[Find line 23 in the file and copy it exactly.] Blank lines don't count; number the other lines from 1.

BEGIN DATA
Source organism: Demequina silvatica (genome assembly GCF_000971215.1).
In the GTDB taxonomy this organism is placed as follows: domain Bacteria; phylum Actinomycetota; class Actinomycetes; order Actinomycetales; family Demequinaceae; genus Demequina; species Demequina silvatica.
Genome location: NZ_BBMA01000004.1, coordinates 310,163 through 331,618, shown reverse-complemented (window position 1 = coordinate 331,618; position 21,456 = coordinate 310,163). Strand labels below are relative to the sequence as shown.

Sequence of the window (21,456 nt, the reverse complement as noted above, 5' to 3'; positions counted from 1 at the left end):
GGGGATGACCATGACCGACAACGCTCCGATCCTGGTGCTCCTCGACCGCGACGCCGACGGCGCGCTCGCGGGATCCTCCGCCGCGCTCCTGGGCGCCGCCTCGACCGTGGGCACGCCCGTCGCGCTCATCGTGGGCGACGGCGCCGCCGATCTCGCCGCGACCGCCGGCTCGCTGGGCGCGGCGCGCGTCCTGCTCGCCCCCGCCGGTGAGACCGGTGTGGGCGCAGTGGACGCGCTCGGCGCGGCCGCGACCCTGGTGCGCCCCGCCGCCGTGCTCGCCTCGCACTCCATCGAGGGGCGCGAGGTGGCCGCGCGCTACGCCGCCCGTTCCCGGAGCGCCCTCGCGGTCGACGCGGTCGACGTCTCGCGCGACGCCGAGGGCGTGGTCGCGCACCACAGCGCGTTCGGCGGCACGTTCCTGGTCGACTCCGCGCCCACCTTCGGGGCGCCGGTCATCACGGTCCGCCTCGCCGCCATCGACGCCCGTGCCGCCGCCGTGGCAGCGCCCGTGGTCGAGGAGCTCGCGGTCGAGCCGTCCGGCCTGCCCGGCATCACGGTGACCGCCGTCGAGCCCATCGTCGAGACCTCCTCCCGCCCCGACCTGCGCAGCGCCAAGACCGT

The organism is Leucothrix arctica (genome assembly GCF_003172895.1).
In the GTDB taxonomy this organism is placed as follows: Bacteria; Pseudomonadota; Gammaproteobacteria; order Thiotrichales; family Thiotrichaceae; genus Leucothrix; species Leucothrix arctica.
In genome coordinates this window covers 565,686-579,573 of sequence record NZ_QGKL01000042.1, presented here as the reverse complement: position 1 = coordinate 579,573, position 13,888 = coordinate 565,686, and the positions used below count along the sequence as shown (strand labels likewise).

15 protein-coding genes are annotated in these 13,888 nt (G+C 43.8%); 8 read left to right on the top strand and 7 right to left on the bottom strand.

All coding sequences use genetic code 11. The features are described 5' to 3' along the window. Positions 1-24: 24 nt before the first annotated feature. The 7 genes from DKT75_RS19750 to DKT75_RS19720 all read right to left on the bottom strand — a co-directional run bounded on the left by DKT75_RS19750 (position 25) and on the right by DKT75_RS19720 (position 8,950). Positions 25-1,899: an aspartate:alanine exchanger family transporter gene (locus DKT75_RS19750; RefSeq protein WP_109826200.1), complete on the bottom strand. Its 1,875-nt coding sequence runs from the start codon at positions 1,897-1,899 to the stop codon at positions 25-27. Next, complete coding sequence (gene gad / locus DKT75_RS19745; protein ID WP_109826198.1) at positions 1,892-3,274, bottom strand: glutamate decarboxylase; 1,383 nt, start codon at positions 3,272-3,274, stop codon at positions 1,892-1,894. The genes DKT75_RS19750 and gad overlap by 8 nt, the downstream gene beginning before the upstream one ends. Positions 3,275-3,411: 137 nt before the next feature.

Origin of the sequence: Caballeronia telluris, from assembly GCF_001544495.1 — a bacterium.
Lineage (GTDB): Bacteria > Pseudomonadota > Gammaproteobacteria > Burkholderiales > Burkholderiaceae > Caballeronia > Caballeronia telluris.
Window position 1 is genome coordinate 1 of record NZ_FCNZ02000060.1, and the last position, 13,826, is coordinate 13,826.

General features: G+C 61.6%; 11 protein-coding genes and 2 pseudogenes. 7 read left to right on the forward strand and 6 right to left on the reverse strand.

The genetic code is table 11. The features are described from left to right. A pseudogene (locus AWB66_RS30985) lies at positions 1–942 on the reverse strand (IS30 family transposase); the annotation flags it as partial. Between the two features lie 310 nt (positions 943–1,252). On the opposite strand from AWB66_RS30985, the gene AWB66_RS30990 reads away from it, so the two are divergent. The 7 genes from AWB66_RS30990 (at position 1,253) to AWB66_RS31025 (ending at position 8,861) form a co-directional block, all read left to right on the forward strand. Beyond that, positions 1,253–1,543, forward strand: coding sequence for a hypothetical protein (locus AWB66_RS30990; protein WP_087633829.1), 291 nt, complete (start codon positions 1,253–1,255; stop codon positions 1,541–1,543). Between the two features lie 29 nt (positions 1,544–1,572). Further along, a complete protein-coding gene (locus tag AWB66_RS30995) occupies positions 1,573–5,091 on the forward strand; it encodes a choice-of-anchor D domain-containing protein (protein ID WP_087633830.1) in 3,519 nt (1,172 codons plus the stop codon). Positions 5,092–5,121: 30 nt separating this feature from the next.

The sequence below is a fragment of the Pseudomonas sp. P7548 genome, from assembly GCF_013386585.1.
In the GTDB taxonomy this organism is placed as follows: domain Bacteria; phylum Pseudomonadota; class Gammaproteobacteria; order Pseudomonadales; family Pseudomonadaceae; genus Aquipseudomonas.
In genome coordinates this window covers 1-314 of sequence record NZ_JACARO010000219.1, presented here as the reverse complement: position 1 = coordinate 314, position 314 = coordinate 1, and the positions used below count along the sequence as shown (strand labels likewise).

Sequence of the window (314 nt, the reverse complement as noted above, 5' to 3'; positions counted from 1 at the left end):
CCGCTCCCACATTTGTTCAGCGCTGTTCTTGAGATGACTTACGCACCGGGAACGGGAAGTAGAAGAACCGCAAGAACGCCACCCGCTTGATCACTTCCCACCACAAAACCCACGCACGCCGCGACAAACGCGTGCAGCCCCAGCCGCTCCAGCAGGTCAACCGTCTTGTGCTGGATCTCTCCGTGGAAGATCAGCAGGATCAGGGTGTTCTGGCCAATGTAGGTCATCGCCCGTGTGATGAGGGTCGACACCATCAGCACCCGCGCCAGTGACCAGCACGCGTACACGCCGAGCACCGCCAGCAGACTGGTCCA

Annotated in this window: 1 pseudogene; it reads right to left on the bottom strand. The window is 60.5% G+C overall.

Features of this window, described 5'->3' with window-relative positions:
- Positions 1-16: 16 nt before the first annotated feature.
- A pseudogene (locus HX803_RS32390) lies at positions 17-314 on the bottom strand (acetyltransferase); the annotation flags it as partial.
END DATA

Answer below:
- Positions 1-16: 16 nt before the first annotated feature.